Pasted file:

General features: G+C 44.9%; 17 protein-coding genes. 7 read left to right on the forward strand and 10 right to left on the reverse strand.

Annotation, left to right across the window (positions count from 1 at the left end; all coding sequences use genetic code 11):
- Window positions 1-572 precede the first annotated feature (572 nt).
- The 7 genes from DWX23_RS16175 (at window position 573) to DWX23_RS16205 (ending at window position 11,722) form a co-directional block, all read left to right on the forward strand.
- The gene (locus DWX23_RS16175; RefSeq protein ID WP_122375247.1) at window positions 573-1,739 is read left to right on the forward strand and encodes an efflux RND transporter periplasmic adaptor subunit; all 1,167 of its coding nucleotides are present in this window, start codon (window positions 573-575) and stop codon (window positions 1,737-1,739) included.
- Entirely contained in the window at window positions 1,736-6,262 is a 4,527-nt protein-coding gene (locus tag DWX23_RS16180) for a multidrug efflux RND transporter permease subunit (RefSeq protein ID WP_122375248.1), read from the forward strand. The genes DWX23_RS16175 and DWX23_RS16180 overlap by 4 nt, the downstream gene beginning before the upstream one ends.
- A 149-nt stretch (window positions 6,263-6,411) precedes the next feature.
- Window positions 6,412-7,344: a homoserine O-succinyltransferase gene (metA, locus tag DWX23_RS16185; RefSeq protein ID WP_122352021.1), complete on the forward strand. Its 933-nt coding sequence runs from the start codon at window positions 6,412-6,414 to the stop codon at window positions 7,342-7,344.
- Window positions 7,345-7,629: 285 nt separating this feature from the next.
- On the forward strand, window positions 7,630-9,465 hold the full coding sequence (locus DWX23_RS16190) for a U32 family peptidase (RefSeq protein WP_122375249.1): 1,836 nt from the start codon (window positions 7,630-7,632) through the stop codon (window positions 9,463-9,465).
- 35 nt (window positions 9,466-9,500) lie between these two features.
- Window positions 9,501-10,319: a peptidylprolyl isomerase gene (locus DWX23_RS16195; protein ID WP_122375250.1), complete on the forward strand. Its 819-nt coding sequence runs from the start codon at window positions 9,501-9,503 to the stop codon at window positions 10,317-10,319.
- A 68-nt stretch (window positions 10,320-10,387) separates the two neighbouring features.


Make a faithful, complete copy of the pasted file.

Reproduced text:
General features: G+C 44.9%; 17 protein-coding genes. 7 read left to right on the forward strand and 10 right to left on the reverse strand.

Annotation, left to right across the window (positions count from 1 at the left end; all coding sequences use genetic code 11):
- Window positions 1-572 precede the first annotated feature (572 nt).
- The 7 genes from DWX23_RS16175 (at window position 573) to DWX23_RS16205 (ending at window position 11,722) form a co-directional block, all read left to right on the forward strand.
- The gene (locus DWX23_RS16175; RefSeq protein ID WP_122375247.1) at window positions 573-1,739 is read left to right on the forward strand and encodes an efflux RND transporter periplasmic adaptor subunit; all 1,167 of its coding nucleotides are present in this window, start codon (window positions 573-575) and stop codon (window positions 1,737-1,739) included.
- Entirely contained in the window at window positions 1,736-6,262 is a 4,527-nt protein-coding gene (locus tag DWX23_RS16180) for a multidrug efflux RND transporter permease subunit (RefSeq protein ID WP_122375248.1), read from the forward strand. The genes DWX23_RS16175 and DWX23_RS16180 overlap by 4 nt, the downstream gene beginning before the upstream one ends.
- A 149-nt stretch (window positions 6,263-6,411) precedes the next feature.
- Window positions 6,412-7,344: a homoserine O-succinyltransferase gene (metA, locus tag DWX23_RS16185; RefSeq protein ID WP_122352021.1), complete on the forward strand. Its 933-nt coding sequence runs from the start codon at window positions 6,412-6,414 to the stop codon at window positions 7,342-7,344.
- Window positions 7,345-7,629: 285 nt separating this feature from the next.
- On the forward strand, window positions 7,630-9,465 hold the full coding sequence (locus DWX23_RS16190) for a U32 family peptidase (RefSeq protein WP_122375249.1): 1,836 nt from the start codon (window positions 7,630-7,632) through the stop codon (window positions 9,463-9,465).
- 35 nt (window positions 9,466-9,500) lie between these two features.
- Window positions 9,501-10,319: a peptidylprolyl isomerase gene (locus DWX23_RS16195; protein ID WP_122375250.1), complete on the forward strand. Its 819-nt coding sequence runs from the start codon at window positions 9,501-9,503 to the stop codon at window positions 10,317-10,319.
- A 68-nt stretch (window positions 10,320-10,387) separates the two neighbouring features.